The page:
Debt and equity markets experienced a battering in 2022’s first half unlike any since 2020’s pandemic-driven market swoon. The Nasdaq, S&P 500 and ICE BofA High Yield Index bottomed in June at 34%, 24% and 14% below their peaks, respectively, before rallying through July. Meanwhile, the number of leveraged loans trading lower than the distressed starting point of 80 cents on the dollar has roughly doubled in the past six months.
Distressed investors, who have watched a flood of capital drive valuations to record heights, see the weakness as finally creating investment opportunities, although what they see reflects their differing views on the severity of the current market dislocation and how long and how deep this current economic downdraft might run.
Tuck Hardie, managing director in the financial restructuring group at investment bank Houlihan Lokey, sees a number of challenges facing the U.S. economy over at least the next quarter. To begin, he anticipates continuing supply chain issues emanating from, among other things, China’s zero-COVID policy and truck and rail transportation challenges.
“On top of supply chain issues, layer into that inflation, rising interest rates, and high food and energy prices that directly impact consumer wallets, and you have large chunks of the economy facing meaningful headwinds,” Hardie says.
Adding to the data points coalescing around a potential new restructuring wave, Hardie points out that, in the bull markets since the Global Financial Crisis, leveraged debt investors have been able to be patient. They have, for instance, been generally agreeable to transactions that provide runway for companies to fix their operations, such as amend-and-extends. “Those runways are ending,” Hardie says. (For more on that see "Amend-and-extend activity soars in June, with borrowers extending $27B.")
Dan Zwirn, CEO and chief investment officer of Arena Investors LP, concurs with Hardie’s view of the U.S. economy. He notes as proof of a slowdown that auto repossessions and delinquencies are rising, while he sees corporations experiencing margin compression as raw material costs and interest rates increase.
Beyond corporate earnings challenges, Zwirn is seeing “cracks” in fixed-income markets, citing a weakening securitization market, investor difficulty trading subordinated debt and an unsteady leveraged loan market “infrastructure.” Regarding the latter, Zwirn foresees that as leveraged loan market liquidity declines, companies may not be able to refinance as easily as they have in the past, nor will they be able to lever further, possibly right at the point that they will most need capital.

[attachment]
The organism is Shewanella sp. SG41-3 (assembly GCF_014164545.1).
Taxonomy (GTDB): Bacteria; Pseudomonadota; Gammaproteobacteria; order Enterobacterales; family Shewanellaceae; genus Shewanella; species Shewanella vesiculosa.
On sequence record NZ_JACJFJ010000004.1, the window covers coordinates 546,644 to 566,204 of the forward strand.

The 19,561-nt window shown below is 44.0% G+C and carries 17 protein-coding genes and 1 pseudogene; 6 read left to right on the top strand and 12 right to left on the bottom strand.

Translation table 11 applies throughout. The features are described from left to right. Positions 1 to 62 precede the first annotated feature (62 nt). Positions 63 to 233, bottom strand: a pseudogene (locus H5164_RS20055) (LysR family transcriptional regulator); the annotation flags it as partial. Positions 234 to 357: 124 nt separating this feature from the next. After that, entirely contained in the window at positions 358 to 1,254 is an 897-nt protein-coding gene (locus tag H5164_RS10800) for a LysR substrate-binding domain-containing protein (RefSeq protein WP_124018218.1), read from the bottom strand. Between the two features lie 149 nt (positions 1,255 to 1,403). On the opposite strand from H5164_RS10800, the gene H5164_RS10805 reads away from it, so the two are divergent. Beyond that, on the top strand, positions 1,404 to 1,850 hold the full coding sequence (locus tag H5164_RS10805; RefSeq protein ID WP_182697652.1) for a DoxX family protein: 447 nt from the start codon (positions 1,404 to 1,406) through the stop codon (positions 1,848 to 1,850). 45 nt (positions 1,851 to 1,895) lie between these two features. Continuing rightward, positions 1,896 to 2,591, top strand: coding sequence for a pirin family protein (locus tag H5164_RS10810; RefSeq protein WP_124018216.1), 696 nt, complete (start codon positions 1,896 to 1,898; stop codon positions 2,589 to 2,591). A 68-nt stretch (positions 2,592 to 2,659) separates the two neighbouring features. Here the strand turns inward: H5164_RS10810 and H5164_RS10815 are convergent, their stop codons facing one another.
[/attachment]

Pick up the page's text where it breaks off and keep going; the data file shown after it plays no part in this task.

Houlihan’s Hardie also sees liquidity issues. “Liquidity is not available the way it has been,” he says. Though he believes there is “a tremendous amount” of capital on the sidelines for rescue financing, “creditors and lenders are taking a more measured view regarding to whom they will provide capital.” He adds that, “managers of that capital are being picky, because they can be.”
For his part, Hardie believes that it is still early in the distressed cycle, where the companies needing capital most urgently “are at the bottom quartile of businesses, namely poorly performing companies with weak balance sheets.” Those, he says, are generally not the businesses that investors will want to save with capital infusions. Instead, Hardie sees rescue capital being deployed later in this cycle, when good companies with bad balance sheets will encounter liquidity issues. These classically distressed businesses are more likely to find rescue capital willing to be deployed to restructure their balance sheets.
Steven Oh, global head of credit and fixed income and co-head of leveraged finance at asset manager PineBridge Investments, is more constructive longer term on the economy and markets. Like most investors, he currently sees “deteriorating fundamentals as central bank actions have their intended effect of tightening conditions.”
But Oh is not expecting a flood of corporate defaults. He notes that until recently, “conditions have been supportive of issuer balance sheets,” enabling companies to refinance at lower rates, pushing out maturities and putting cash on balance sheets. As a result, he predicts there will be fewer defaults than have been seen in past down cycles.
The state of the leveraged loan maturity wall reflects Oh’s view. As of June 30, only some $132 billion of loans will come due between this year and 2024, while less than $250 billion come due in each of 2025, 2026 and 2027. The remainder of the market, nearly $600 billion of debt, comes due six or more years from now.
In fact, Oh believes that “we have fleshed out the majority of default candidates for this cycle.” He doesn’t expect the economy will get much worse, and in particular he doesn’t see a harmful recession on the horizon, noting that strong employment levels will cushion the economy’s landing.
“Employment will move from too tight, to healthy levels,” he said. Along with his constructive view of the economy, Oh sees the high-yield option adjusted spread (OAS), which currently sits in the mid-400s basis points off the curve (using the ICE BofA High Yield Index), hovering in the 500s range and not going materially wider than that.
Allowing himself room for error, Oh adds that “macro trends are still down and we might overshoot on the wides,” but he feels it is time to consider adding risk exposure. He notes that absolute yields have been in the 8% area and “over the next year or two, the average prices of loans and bonds is setting up a scenario where total returns could easily be double-digit[s].”